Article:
Henry Hall Beakbane bought the tannery, wharf, sixteen cottages, and a magnificent house in six acres of garden called The Heath all for a sum of £5,000, in October 1880.
He terminated all his Lancashire business and moved his family out of the industrial squalor of the north of England to a small clean industrial town set in the heart of Worcestershire. It was an ideal place to bring up his large family. Communications were good, both Birmingham and London could be visited in a day. It was far enough from social life to escape the distractions that characterised the family life in Liverpool. There was also little contact with the social circle of the wealthy carpet weaving families of Kidderminster.
The children were all given an education at the Mount in York, Ackworth, or Sidcot Henry Hall's Quakerism led him to believe and practice, that education was to develop all the faculties and potential of the person. When the five girls completed their training, they all ability to earn their own living. One was a qualified nurse, two held diplomas in physical training from Dartford College, and another was a nursery and junior school teacher. The two boys, Henry (Harry) and Edwin, were sent to the Yorkshire College in Leeds under the care of a relative, Henry Richardson Proctor.
Proctor became known as the Father of Leather Chemistry. At the turn of the century his school was the most influential in the world and a good degree from Leeds was a passport to a job in the leather industry almost anywhere. Both boys passed out well, Harry being a silver medallist in his year. Edwin immediately left home for Australia and farmed. He never went into a tannery. Harry was first employed at the Cambrian Leather Works in Wrexham until he went to the United States in 1902 where for a number of years he was profitably employed as a leather trades technician. Neither boy ever worked for their father.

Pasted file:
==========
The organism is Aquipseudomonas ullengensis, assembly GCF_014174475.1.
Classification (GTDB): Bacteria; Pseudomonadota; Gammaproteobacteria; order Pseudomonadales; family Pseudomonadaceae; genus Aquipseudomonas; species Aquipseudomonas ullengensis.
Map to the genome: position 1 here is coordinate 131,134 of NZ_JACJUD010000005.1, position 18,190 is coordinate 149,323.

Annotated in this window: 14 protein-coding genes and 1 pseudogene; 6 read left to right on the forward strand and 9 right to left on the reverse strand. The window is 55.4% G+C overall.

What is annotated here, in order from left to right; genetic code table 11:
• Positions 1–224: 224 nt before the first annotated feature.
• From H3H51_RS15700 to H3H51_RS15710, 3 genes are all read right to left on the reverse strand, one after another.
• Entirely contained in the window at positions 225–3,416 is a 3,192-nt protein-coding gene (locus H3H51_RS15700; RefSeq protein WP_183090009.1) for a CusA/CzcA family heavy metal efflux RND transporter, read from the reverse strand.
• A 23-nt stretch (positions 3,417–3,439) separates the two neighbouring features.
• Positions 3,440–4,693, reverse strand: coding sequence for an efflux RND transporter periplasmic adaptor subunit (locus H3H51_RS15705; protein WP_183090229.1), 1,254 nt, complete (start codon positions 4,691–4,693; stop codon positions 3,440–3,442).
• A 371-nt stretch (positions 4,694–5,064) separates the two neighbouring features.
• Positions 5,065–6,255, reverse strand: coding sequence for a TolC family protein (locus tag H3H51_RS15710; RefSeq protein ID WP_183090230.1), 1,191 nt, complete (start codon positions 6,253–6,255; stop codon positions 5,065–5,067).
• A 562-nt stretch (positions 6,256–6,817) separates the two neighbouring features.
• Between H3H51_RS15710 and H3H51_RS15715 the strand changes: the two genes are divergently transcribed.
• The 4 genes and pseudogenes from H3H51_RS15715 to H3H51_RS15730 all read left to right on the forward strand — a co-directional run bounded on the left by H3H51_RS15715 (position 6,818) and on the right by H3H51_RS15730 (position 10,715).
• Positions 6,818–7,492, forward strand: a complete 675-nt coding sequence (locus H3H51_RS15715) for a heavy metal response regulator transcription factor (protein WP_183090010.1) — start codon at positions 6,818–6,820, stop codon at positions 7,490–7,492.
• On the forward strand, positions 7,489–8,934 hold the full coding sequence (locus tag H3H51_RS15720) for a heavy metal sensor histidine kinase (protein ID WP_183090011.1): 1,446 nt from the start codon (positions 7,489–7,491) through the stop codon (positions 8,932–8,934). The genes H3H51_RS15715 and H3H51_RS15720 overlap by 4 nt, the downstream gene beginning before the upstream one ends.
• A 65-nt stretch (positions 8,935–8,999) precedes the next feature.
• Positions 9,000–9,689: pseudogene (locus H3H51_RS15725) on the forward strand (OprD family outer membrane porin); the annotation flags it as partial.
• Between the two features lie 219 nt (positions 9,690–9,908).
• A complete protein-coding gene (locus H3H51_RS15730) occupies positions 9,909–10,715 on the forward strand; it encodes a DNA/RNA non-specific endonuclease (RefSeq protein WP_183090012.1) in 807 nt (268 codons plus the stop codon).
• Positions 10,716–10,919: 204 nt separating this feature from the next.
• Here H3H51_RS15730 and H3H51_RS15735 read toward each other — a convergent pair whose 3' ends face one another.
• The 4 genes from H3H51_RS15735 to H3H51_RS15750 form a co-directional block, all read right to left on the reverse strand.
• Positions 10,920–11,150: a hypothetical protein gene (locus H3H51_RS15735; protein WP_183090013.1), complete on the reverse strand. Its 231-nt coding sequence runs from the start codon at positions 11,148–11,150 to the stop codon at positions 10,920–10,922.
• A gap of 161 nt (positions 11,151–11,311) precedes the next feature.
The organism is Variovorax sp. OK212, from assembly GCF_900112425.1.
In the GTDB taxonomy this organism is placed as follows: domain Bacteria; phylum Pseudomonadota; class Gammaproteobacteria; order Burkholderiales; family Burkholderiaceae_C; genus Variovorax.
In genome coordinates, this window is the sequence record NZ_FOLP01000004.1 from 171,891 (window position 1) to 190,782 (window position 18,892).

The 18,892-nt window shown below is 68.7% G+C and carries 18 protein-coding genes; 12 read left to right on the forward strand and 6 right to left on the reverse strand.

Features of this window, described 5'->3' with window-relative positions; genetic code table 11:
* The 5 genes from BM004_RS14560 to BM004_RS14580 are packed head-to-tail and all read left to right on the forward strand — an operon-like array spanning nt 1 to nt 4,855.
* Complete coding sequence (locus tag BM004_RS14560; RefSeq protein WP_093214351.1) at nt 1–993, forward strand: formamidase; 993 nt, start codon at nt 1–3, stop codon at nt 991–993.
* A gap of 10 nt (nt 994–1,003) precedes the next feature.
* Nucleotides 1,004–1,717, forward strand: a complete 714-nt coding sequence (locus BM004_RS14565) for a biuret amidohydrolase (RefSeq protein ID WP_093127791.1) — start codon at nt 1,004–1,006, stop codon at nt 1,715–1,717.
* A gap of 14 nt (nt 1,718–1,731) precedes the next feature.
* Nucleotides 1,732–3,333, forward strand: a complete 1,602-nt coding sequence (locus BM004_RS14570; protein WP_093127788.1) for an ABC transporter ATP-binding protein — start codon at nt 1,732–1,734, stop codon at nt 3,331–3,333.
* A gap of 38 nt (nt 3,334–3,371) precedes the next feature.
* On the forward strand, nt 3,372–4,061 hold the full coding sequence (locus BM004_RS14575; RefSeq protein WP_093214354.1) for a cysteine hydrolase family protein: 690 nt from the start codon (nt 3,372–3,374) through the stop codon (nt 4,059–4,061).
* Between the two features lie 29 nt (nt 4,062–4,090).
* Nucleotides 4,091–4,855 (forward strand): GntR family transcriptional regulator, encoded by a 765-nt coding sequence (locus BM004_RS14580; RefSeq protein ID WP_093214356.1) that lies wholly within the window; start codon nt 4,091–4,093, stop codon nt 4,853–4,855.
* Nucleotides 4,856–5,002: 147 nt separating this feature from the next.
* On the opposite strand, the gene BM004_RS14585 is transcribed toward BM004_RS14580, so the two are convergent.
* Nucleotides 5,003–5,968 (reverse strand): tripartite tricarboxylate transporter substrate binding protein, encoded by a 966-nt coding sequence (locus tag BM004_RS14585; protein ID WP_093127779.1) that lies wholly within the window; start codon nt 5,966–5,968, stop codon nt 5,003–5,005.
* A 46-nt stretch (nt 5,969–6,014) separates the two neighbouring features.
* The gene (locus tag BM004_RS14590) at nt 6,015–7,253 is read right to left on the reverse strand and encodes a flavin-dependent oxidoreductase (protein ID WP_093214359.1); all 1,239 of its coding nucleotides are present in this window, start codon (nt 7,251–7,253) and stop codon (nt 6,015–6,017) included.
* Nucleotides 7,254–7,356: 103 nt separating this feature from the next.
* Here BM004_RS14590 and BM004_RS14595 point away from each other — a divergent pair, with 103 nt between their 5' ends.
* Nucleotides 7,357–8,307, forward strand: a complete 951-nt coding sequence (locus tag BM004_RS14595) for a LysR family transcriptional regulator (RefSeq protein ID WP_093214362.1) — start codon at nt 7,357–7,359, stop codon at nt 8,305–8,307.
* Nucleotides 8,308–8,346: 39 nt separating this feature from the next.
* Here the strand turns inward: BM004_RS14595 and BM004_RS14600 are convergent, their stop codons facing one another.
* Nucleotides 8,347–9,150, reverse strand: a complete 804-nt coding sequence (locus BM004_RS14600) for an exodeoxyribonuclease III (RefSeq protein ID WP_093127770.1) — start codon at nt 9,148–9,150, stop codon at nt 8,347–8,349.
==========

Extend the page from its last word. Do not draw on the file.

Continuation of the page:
Henry Hall ran his business, his home, and his family, on a firm short rein. For twenty years he conducted his bus¬iness profitably and accumulated considerable wealth. The housekeeping was strictly disciplined in the ways of the time:
The reputation of this household was of religious solemnity and the family seem to have found the atmosphere oppressive and frustrating. Henry Hall's health began to fail at about the turn of the century. The pains of Angina Pectoris reduced his activity to a minimum. His first reaction was to sell the tannery and an agreement was signed with the Innox Tannery Co, for the tannery and wharf only, at a figure of £5,350. Not a bad return considering it would have been more than he had paid and he would still have retained his beautiful house and garden and sixteen cottages, but it fell through.